argumentationArgumentation is generally linked with debate. Using it during public speaking doesn’t need not be combative or adversarial. Using it the right way can actually educate. It can develop the listeners’ experience.

At first, you might actually think to evade it. This is especially when persuasion is your goal. The argument here is not having a quarrel or being hardheaded. Do not consider it as an assault of the conflicting POV.

Fundamentally, argumentation is laying out the grounds for opposing a point of view. It comprises of deductive reasoning, presentation and elaboration. It begins with a proposition. This is where one expresses his POV on a certain topic. It is then followed by supporting evidence. Principles are raised to back-up the proposition. Continue with reasoning on the subject. Then you apply inductions and deductions to the proposed thought.

An education speech is proposed as information or fact despite being given a person’s interpretation of that info. Argumentation necessitates questioning that interpretation and defending it. It includes refuting it. It may also offer a new point of view about it.

Why Argumentation Should Be Used

By nature, some topics will have advocates on one side. Others may believe that empirical evidence may be lacking. To arrive at a conclusion may be hard. The issues may be moral, scientific or religious. They may be too deep to be answered alone by science.

Use a Thesis Statement or a Claim

In argumentation, your speech needs to have a purpose. In the end, what do you want your listeners to bring with them as they walk away? What kind of response would you like from them? The more narrow and more tightly focused your subject is, the better. So better start with a focused claim or thesis statement.

For example, claiming that evolution is inaccurate and creation is correct. This is too broad of a topic that might just end up lobbing a bag of smelly garbage in the opposing factions. Argue in a reasoning manner on a certain aspect of belief. Then you may actually get a chance to come back for further discussion. Steer away from the attack mentality.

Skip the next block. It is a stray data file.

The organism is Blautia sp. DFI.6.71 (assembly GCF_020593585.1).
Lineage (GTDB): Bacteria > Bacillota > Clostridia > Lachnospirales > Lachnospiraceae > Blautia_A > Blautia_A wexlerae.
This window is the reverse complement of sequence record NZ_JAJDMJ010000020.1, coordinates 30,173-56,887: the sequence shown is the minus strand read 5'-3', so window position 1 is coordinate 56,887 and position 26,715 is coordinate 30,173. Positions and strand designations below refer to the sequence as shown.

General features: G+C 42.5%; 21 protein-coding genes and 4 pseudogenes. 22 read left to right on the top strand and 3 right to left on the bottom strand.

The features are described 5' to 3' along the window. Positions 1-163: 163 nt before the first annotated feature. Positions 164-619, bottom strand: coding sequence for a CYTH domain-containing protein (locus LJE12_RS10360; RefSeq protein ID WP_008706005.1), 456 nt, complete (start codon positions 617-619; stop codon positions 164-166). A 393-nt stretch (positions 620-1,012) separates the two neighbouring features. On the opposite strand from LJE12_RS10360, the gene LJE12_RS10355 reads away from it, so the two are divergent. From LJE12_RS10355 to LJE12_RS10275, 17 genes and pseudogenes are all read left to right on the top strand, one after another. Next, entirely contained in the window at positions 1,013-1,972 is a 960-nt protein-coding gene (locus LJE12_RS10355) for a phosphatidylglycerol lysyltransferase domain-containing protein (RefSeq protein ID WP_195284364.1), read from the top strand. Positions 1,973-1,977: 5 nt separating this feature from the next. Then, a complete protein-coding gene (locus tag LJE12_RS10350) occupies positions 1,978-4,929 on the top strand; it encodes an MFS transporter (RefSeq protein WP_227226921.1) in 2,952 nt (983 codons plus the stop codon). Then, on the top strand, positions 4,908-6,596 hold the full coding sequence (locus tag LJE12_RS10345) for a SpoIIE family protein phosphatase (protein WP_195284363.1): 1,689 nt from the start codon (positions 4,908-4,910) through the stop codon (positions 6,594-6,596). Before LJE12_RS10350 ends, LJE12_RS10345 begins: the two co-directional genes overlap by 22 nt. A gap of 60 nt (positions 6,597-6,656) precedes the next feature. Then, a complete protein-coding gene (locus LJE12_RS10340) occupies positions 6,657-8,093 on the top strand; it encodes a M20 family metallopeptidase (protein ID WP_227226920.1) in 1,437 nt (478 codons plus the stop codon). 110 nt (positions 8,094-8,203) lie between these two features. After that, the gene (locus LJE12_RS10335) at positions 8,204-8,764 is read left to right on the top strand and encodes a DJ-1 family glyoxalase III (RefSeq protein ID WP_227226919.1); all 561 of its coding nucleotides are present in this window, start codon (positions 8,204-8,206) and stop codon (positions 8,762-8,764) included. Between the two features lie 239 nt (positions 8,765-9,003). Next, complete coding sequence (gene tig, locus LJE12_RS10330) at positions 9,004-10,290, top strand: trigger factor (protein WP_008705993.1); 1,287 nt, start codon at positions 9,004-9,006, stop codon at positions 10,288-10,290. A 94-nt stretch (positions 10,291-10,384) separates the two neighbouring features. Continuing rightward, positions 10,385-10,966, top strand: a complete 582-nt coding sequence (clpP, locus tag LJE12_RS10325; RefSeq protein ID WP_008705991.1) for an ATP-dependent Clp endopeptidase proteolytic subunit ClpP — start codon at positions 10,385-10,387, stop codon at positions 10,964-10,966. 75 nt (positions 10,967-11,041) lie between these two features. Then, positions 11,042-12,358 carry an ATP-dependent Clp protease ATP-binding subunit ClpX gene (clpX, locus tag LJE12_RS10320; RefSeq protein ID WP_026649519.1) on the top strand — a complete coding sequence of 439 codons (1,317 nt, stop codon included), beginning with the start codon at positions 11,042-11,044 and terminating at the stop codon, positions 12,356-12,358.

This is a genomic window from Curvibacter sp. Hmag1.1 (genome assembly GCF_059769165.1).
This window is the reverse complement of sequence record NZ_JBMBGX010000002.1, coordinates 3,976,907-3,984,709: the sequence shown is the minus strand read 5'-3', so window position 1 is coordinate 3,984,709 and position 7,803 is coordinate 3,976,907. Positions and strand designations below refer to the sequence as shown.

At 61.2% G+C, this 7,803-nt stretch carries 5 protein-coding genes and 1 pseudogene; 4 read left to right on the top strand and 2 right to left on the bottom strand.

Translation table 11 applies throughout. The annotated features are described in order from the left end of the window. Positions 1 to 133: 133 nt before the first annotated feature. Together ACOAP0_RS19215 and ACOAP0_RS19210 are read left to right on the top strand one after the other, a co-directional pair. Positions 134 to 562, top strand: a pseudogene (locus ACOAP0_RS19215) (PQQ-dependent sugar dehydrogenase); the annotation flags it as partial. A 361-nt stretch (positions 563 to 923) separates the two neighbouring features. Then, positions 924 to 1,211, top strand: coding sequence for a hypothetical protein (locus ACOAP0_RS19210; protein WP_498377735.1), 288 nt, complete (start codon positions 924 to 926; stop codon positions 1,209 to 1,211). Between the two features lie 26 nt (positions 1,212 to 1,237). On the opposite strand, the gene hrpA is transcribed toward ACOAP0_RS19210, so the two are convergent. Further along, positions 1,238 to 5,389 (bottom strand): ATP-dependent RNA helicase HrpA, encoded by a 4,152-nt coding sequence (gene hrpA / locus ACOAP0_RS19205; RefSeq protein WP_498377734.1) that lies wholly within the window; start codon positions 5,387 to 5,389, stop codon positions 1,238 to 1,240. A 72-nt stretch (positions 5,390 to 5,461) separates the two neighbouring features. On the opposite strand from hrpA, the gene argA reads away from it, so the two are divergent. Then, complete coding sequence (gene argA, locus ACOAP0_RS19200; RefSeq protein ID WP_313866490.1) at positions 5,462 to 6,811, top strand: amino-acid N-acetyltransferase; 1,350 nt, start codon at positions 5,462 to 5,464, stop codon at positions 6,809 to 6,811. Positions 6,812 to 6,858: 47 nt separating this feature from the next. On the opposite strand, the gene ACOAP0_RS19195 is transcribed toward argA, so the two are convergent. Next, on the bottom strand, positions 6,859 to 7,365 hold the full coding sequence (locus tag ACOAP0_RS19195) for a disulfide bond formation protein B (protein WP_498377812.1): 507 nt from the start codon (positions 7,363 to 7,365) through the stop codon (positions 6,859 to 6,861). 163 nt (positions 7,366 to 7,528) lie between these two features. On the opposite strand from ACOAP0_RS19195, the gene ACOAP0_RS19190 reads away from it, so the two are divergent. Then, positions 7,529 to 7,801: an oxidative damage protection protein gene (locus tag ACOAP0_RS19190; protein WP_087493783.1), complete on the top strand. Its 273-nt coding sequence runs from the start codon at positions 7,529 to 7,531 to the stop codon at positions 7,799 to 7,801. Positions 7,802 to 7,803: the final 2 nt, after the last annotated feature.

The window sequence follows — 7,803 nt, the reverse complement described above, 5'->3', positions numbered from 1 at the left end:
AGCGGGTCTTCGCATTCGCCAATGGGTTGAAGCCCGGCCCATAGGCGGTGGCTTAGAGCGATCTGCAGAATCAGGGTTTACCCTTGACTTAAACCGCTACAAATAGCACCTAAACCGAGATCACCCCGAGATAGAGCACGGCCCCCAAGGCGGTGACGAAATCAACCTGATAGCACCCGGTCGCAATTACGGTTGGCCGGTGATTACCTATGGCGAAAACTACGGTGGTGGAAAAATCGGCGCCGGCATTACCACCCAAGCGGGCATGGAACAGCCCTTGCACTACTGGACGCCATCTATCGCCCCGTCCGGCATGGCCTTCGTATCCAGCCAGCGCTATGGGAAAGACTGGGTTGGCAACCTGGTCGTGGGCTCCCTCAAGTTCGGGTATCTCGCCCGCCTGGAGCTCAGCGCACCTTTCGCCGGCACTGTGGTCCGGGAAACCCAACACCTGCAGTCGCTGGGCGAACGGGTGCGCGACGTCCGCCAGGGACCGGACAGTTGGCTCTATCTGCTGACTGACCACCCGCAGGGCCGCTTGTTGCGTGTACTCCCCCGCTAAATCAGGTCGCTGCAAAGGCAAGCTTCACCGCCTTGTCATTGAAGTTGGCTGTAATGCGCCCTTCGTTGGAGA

The fundamental rule of argumentation is not attacking the closest and most valued beliefs of those you want to influence. This is likened to permitting your daughter not to love the person she is currently involved with. For you, he may come off as sleazy. But in her eyes, he is otherwise.

Another rule of argumentation is to avoid attacking generalities. Imagine yourself against the wind and spraying the eyes of the opposing camp with pepper spray then saying, can you not see? Most probably their eyes will be closed to avoid any damage. They will remain closed until the danger has passed and you have stopped talking.

On the other hand, present why you find it difficult to accept a proposition in a kind and respectful manner. Impart a good argumentation. Then you have a good chance to erode the support of the opposing camp. You should always be respectful of their opinion.

That being said, you should not attack their opinion. This is something they possess and value. You should demonstrate instead why you find it hard to accept their view based on your logic or evidence. Do not let emotions get into the way. Just use sound reasoning.

Argumentation must be perceived as a means to educate. Don’t criticize a belief. Instead, you are presenting an alternative point of view.

The next step is to acknowledge the grounds for contrasting views. By acknowledging these, you will be laying down a foundation for the argument you will present.

The 5 Things Required to Build an Argument

1) Check if the audience is warm, hostile or neutral. You have to get to know your audience. So you know how you will go about your argumentation. If they tend to agree, it’s like preaching to the choir. If they don’t, then you need to think of a totally different tactic.

2) Understand why there are different viewpoints.

a) The opposing camps may have had different experiences in life.

b) They could have the same life experiences, but have drawn different conclusions from them.

c) They look up to different authority figures or references as source of their opinion.

Any one or a combination of all these three can be the source of differing viewpoints. To beneficially and reasonably offer an argument necessitates that you should first comprehend the reasons behind opposing opinions. This allows the speech to deal with the root cause of the disagreement.

3) The next step in argumentation is to set the groundwork. Determine the proposition fit for your audience. It has to be crafted in a way where both clear affirmative and negative sides can be taken.

4) Define any terms in the proposition. This will allow everyone to understand better the topic being considered. Take time in defining the elements before offering your argument.

5) Determine issues directly in relation to the proposition. Then appeal to your most wanted response. Concentrate on these to avoid babbling. After all these, you are now ready to present your evidence.

In these examples, argumentation necessitates making credible arguments. It means determining faulty reasons. At times, it means utilizing informal logic. Winning an argument cannot rely on facts along. Be reasonable. Be understanding. Set a few ground rules. Then argumentation can actually improve a speech.

Leave a Reply

Your email address will not be published. Required fields are marked *